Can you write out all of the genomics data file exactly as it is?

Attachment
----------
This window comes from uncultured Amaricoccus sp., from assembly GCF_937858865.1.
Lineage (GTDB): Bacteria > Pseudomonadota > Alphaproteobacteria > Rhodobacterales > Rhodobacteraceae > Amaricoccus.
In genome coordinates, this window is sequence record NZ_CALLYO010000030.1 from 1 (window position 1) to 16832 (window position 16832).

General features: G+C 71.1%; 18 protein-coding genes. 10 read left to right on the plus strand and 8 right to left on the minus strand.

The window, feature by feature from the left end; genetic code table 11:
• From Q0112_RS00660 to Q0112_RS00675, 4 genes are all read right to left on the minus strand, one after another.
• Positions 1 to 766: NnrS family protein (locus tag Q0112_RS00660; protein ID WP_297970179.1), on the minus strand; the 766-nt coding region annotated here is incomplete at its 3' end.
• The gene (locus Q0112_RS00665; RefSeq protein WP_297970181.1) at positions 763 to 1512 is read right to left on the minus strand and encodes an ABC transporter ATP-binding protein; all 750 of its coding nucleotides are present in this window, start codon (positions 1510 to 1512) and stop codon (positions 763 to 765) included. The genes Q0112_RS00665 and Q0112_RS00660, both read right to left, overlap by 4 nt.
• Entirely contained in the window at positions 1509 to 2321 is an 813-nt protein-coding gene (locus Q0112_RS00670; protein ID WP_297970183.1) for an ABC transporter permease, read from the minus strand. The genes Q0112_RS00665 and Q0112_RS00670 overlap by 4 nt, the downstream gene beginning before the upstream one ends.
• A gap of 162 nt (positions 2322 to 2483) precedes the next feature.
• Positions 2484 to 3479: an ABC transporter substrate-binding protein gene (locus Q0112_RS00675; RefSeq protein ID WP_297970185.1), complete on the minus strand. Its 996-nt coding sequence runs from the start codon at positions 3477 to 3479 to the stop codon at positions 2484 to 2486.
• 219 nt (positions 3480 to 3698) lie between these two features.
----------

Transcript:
This window comes from uncultured Amaricoccus sp., from assembly GCF_937858865.1.
Lineage (GTDB): Bacteria > Pseudomonadota > Alphaproteobacteria > Rhodobacterales > Rhodobacteraceae > Amaricoccus.
In genome coordinates, this window is sequence record NZ_CALLYO010000030.1 from 1 (window position 1) to 16832 (window position 16832).

General features: G+C 71.1%; 18 protein-coding genes. 10 read left to right on the plus strand and 8 right to left on the minus strand.

The window, feature by feature from the left end; genetic code table 11:
• From Q0112_RS00660 to Q0112_RS00675, 4 genes are all read right to left on the minus strand, one after another.
• Positions 1 to 766: NnrS family protein (locus tag Q0112_RS00660; protein ID WP_297970179.1), on the minus strand; the 766-nt coding region annotated here is incomplete at its 3' end.
• The gene (locus Q0112_RS00665; RefSeq protein WP_297970181.1) at positions 763 to 1512 is read right to left on the minus strand and encodes an ABC transporter ATP-binding protein; all 750 of its coding nucleotides are present in this window, start codon (positions 1510 to 1512) and stop codon (positions 763 to 765) included. The genes Q0112_RS00665 and Q0112_RS00660, both read right to left, overlap by 4 nt.
• Entirely contained in the window at positions 1509 to 2321 is an 813-nt protein-coding gene (locus Q0112_RS00670; protein ID WP_297970183.1) for an ABC transporter permease, read from the minus strand. The genes Q0112_RS00665 and Q0112_RS00670 overlap by 4 nt, the downstream gene beginning before the upstream one ends.
• A gap of 162 nt (positions 2322 to 2483) precedes the next feature.
• Positions 2484 to 3479: an ABC transporter substrate-binding protein gene (locus Q0112_RS00675; RefSeq protein ID WP_297970185.1), complete on the minus strand. Its 996-nt coding sequence runs from the start codon at positions 3477 to 3479 to the stop codon at positions 2484 to 2486.
• 219 nt (positions 3480 to 3698) lie between these two features.